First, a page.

Parenting K-6 Kids/picky eaters

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Question
I have long heard the advice from "experts" that parents should not force their children to eat anything in particular.  (Not that one actually could!) But my two girls, aged 5 and 7, are just hopeless.  I have always served them a little of whatever the grown up meal is (veggies, meat), plus safety foods like fruit and bread, for dinner.  They only eat the fruit and bread, unless it happens to be pizza night.  For breakfast, they skip the fruit altogether and just eat the waffles/syrup or whatever bready thing there is.  For lunch, I again serve fruit alongside something they like, which usually winds up being a hot dog or sandwich, etc.
Eventually, I started insisting that they eat a certain amount of fruit at lunch before they could have a sweet at snack time.  This seems to be their only motivation for eating just enough fruit.  
If I didn't do this, they would eat nothing healthy at all.  I know I'm supposed to have nothing at all to say about what they eat.  But how can I actually do that and sleep at night, as they fill themselves with empty carbs and sugar all day?  From what I understand, I am supposed to serve healthy food options and then let them pick what they eat from it.  But here we are 7 years later, and nothing is working. Any advice? Thank you.

Answer
We might begin by asking ourselves (as adults) how we motivate ourselves to do things we find unpleasant. The answer, of course, is we link one or more "rewarding" consequences to performing the unsavory chore. For some tasks, only one reward need be provided - like money or someone's adulation. For other, more energy-consuming or unpleasant tasks, we link a series of rewards in sequence to "lure" ourselves forward.

The same principle applies to children, except they haven't learned how to do this themselves. So, parents need to teach them. In the broadest sense, this learning/instructional process can be considered "discipline," though over the years the meaning of discipline has changed from an instructional process leading to independent thought and action to the mere compliance with rules - usually imposed through punishment.

The situation you describe offers an opportunity for disciplining the children in the instructional format. For example. rewarding each child for each small step toward compliance encourages more compliance with additional rewards. This might be termed the "Hansel & Gretel" approach to discipline. Here, rewards are offered for right acts and "punishment" is the denial of such rewards. The most powerful rewards available are a parent's affection (NOT LOVE, which is given independent of behavior, but affection, which consists of things we DO with and for kids WHEN THEIR BEHAVIOR IS PLEASING & ACCEPTABLE). Affection withheld appropriately honestly apprises a child of a parent's satisfaction (or dissatisfaction) with a behavioral choice.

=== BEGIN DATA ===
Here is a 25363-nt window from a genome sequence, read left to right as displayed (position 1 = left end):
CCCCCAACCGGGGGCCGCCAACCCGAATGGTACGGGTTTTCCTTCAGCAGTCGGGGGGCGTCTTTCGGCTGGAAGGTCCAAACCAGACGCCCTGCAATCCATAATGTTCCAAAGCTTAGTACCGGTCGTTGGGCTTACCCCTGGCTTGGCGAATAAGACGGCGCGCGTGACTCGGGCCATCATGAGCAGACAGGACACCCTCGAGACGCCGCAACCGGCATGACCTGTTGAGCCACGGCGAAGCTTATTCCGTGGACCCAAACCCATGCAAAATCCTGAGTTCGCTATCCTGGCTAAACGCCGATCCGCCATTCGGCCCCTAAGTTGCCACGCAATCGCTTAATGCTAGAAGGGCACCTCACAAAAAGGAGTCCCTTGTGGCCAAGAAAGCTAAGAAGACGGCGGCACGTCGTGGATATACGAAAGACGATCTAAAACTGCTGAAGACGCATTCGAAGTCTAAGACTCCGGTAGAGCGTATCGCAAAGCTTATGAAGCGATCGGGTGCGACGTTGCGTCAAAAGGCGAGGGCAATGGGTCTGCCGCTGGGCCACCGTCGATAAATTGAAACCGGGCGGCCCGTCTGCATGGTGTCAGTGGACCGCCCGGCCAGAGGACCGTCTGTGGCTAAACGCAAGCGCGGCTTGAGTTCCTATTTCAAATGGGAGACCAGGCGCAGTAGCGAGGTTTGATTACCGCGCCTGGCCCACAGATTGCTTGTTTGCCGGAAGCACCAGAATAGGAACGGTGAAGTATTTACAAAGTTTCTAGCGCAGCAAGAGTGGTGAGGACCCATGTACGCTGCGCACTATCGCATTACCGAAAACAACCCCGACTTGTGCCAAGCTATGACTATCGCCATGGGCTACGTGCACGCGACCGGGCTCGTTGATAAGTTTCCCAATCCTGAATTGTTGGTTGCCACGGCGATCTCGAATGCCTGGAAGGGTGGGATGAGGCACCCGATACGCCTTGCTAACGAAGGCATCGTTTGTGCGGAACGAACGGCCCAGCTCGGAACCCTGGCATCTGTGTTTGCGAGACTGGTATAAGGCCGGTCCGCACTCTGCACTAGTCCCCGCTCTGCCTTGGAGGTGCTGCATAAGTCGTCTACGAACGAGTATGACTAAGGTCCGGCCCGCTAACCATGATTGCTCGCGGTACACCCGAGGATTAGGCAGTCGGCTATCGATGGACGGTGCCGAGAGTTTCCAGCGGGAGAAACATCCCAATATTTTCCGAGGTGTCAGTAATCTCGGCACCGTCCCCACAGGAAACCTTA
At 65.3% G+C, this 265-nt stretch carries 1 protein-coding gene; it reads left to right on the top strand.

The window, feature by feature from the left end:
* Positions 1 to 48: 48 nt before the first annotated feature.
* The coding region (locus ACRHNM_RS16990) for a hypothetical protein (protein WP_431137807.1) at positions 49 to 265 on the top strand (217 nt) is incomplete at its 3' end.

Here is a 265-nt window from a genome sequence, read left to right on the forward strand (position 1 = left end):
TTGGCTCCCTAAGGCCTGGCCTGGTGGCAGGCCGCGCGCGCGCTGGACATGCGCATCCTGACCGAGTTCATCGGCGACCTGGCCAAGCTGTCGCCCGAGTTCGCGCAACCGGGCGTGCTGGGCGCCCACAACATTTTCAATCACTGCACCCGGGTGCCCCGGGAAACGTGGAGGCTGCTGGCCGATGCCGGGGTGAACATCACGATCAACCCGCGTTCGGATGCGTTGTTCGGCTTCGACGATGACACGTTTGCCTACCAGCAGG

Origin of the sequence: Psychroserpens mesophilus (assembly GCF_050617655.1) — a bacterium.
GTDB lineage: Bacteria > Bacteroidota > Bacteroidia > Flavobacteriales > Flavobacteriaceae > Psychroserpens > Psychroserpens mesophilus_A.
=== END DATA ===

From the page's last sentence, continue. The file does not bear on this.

Concrete example: A photo is posted in the kitchen displaying the food groups. Anyone (and this includes both parents and children) who eats one member of each group at any given meal gets a token. A token is required to (watch TV, use the computer, go w/ parent to get a toy at the store, etc.). Maybe 2 tokens are given if several items are eaten from each group. The stakes can be raised to make compliance more compelling - 21 tokens (a whole week of 3 meals) to go on a trip with a parent while those w/o required tokens stay home w/ a babysitter.

Hope this is helpful.

AM Davick, M.D.

Parenting K-6 Kids

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Alan M. Davick, M.D.

Expertise

As a Johns Hopkins trained Developmental-Behavioral Pediatrician with 40 years experience, I have focused on distinguishing underlying willful, poor choice-making (like Oppositional-Defiant Disorder)from innate "conditions" masquerading as willful misbehavior (like ADHD, Autistic Spectrum Disorders, Bipolar Disorders, Cerebral Palsy, Developmental Delay, Epilepsy and "Behavioral" Seizures). Though I cannot act as a formal medical or psychiatric consultant, I will answer queries with generic information and suggestions for discussion readers may direct to their own professional advisers, including physicians, psychologists and educators.

Experience

I trained at the Johns Hopkins Medical Institutions in Pediatrics, Child Psychiatry and Behavioral-Developmental Pediatrics. Thereafter, I've continuously practiced Behavioral-Developmental Pediatrics and have taught the principles mentioned above to parents, colleagues and professional groups.

Organizations
American Academy of Pediatrics SW Florida Sportsman's Association Florida Writers Association

Publications
First Travel Meds - 1987; Managing Misbehavior in Kids: The Mis/Kidding Process; Bullying: Rarely Travels Alone; Discipline Your Child (without going to jail); AD(H)D: What Every Parent Needs to Know

Education/Credentials
Undergraduate - NY University WSC Arts & Science, NYC 1959-63 - B.A. Medical Degree- State University of NY, Upstate Med Ctr, Syracuse 1963-67 - M.D. Internship/Residency - Johns Hopkins Hosp/University - Baltimore, MD 1967-70 Major, US Army Medical Corps, Chief Pediatric Section, Savannah, GA - 1970-72 Sp. Fellow, Dept Child Psychiatry - Johns Hopkins Hospital/University - 1972-73 Practicing Behavioral-Developmental Pediatrician, lecturer, author - to date Currently practicing Child Psychiatry - SalusCareFlorida, Fort Myers, FL.

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